Dismiss Notice
Join Physics Forums Today!
The friendliest, high quality science and math community on the planet! Everyone who loves science is here!

Fractional Exponents (How is it done?)

  1. Aug 2, 2014 #1
    How does 2^5/2 become 2^2 multiplied by 2^1/2?
    (The '^' means 'to the power of' so 2 to the power of 5/2. I am not sure how to write this as an exponent as this is my first post.)

    2^5/2 = 2^2 × 2^1/2

    So 2^2 = 4 and 2^1/2 means Square Root so there is a radical sign, so it becomes √2.

    I tried to reverse engineer the solution but I'm still not sure how 2^5/2 makes it. I know you first Square root it so √2 then you put to the power of 5 so √2^5. This goes into decimals so I am confused on what to do next. I looked at the solution and I can see that both of them make 2^5/2 I just don't know how it was factorized into those specific numbers, because 4 x √2 = 4√2 and somehow that is √2^5? I know 2^5 also makes 32.

    So I think I might of done something wrong or I don't know the correct method, can someone please attempt to help me and thank you for your time!
  2. jcsd
  3. Aug 2, 2014 #2
    Do you agree that x^(a+b)=(x^a) (x^b) for natural x,a,b?

    edit, forgot a +
    Last edited: Aug 2, 2014
  4. Aug 2, 2014 #3
    In my case would that be 2^5/2 (5 is a and 2 is b) = (2^5) (5^2)? I'm quite sure I'm doing something wrong so I think I can't agree on that even though I think its correct.

    So what is a and b? If a and b are 5 and 2 they make (2^5) (5^2) making 800. I am kind of lost... Am I getting it wrong?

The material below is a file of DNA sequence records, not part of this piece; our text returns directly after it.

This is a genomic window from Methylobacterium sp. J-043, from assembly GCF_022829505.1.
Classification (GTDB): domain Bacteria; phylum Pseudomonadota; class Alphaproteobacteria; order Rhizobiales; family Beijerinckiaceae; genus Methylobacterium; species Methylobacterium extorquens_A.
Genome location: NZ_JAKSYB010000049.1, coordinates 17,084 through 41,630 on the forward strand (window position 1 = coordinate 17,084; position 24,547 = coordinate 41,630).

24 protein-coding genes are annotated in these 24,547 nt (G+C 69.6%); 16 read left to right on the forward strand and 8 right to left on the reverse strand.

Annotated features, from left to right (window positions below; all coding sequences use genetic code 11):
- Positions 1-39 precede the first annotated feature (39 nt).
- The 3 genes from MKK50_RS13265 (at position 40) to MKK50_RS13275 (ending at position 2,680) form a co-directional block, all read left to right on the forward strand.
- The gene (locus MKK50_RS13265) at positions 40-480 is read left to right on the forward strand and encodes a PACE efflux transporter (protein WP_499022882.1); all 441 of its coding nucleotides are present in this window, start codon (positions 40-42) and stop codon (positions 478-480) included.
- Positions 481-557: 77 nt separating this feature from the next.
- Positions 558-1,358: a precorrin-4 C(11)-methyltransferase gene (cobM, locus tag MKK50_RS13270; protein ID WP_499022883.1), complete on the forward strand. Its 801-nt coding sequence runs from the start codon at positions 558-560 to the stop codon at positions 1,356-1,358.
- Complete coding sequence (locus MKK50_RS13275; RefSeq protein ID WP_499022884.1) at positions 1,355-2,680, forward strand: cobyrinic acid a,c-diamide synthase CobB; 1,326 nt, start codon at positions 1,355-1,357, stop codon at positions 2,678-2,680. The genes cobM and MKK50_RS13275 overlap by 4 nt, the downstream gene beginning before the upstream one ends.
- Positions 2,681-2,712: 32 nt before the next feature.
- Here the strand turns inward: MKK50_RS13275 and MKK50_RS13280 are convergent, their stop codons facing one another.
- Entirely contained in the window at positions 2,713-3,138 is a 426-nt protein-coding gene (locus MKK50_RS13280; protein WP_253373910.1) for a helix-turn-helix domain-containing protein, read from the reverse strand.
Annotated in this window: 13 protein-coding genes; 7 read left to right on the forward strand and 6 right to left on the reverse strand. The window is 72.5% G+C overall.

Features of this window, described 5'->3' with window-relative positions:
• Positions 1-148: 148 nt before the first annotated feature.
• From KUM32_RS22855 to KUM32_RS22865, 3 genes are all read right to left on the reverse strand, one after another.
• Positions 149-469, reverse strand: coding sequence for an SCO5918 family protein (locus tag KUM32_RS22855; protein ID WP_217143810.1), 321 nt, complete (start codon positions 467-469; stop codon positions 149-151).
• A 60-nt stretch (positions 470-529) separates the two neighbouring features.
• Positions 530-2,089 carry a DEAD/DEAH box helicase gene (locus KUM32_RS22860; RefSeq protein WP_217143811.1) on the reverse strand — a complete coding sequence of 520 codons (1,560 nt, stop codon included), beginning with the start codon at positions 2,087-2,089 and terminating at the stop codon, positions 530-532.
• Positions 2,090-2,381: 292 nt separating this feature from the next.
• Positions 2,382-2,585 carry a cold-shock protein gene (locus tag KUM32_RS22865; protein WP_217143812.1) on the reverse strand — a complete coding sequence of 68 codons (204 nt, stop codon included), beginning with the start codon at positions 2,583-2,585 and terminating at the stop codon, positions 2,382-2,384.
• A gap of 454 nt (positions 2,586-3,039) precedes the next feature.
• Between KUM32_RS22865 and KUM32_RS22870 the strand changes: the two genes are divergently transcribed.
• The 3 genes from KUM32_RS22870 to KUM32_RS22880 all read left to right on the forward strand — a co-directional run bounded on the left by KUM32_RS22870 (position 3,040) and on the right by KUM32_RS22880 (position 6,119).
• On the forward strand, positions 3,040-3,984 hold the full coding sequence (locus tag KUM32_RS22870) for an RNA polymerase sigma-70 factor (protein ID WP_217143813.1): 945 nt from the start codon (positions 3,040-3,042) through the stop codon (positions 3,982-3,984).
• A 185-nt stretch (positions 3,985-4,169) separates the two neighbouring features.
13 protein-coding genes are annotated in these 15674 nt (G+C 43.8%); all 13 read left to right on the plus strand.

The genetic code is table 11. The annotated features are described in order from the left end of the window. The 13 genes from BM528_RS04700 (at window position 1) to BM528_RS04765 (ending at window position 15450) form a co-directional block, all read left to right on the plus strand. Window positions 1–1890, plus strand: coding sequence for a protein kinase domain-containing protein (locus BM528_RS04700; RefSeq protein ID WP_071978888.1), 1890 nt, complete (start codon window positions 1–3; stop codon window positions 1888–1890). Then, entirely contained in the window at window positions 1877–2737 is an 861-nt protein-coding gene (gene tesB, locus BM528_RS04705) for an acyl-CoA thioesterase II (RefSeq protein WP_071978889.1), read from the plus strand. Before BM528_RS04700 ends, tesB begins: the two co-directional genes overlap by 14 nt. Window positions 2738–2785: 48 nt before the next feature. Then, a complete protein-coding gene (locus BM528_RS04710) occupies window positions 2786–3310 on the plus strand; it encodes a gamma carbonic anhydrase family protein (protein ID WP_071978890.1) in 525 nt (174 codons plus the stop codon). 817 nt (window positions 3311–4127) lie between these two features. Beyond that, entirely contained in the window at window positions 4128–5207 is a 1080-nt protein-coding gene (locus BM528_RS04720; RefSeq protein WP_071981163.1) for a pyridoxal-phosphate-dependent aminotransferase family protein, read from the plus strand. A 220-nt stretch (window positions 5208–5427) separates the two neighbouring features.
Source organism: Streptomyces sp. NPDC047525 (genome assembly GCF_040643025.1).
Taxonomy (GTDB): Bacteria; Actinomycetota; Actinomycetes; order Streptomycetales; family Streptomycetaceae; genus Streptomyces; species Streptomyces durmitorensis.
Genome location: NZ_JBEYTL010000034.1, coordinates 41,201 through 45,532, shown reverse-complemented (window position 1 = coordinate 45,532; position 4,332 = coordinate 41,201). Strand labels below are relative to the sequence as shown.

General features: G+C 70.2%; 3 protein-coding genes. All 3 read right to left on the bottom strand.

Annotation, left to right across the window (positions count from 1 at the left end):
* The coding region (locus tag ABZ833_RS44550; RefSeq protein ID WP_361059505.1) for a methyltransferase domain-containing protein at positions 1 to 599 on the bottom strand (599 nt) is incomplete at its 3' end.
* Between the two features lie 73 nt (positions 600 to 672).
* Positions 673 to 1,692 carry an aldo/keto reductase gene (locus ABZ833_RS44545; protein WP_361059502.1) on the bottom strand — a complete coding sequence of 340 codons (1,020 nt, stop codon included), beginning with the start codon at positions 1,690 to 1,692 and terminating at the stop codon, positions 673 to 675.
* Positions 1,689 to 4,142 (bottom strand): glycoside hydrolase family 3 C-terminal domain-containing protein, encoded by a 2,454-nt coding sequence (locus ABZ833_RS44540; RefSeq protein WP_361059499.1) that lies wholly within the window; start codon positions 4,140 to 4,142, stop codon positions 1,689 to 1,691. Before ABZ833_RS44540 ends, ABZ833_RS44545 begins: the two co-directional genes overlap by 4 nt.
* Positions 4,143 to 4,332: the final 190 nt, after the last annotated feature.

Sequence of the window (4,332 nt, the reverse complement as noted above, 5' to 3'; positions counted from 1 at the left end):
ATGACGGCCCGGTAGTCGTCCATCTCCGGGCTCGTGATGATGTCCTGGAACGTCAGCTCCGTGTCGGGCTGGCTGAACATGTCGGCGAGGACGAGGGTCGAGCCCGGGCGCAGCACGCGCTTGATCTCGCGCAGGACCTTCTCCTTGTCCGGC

Another go at it I see that 2^5 = 32 and 5^2 = 25 - So do I put in the fraction making it 2^5/1 and 5^1/2?

    Oh now I see it and the '+', Thank you for changing it
    Last edited: Aug 2, 2014
  5. Aug 2, 2014 #4
    Do you agree that
    [itex]2^4 = 2^2 * 2^2[/itex]
    [itex]3^{10}=3^4 * 3^6[/itex]
    Last edited: Aug 2, 2014
  6. Aug 2, 2014 #5
    Yes, Because when you are multiplying powers you add them together, but since I started fractional exponents I am very confused - probably because of the fractions.

    So if you added 2^2 and 2^1/2 that would make 2^3/2 if i am correct or 2.5?

    Okay so there's 2/1 + 1/2 = 2 5/2
    So adding fractions you double it to make it 4/2 then add it to make it 5/2 making it 2^5/2.
    So we done this backwards but how did 2^5/2 split up to make those 2?

    Oh wait (Edit), So you could also spilt it up to something else? But it has to be a Fractional Exponents because so it can be combined? Not sure why it has to be a fractional exponent but I know you split the expression into the product of an integer exponent and the factor with a fractional coefficient less than one. I think the reason why this is done is so you can keep the root in the equation, otherwise it no longer has a fractional exponent.

    Thank you for your valuable time, which you were very helpful!

    PS. If I made any mistakes please correct (:
    Last edited: Aug 2, 2014
  7. Aug 2, 2014 #6
  8. Aug 2, 2014 #7


    User Avatar
    2015 Award

    Staff: Mentor

    2^5/2 is problematic, it could mean ##\frac{2^5}{2}##. You can write it as 2^(5/2) or better [noparse]25/2[/noparse], which gets parsed as 25/2. And you can use LaTeX here.

    You can split up the 5/2 like this:
    And then use the rule for exponents written above.
Know someone interested in this topic? Share this thread via Reddit, Google+, Twitter, or Facebook

Have something to add?
Draft saved Draft deleted

Similar Discussions: Fractional Exponents (How is it done?)
  1. Fractional exponents (Replies: 4)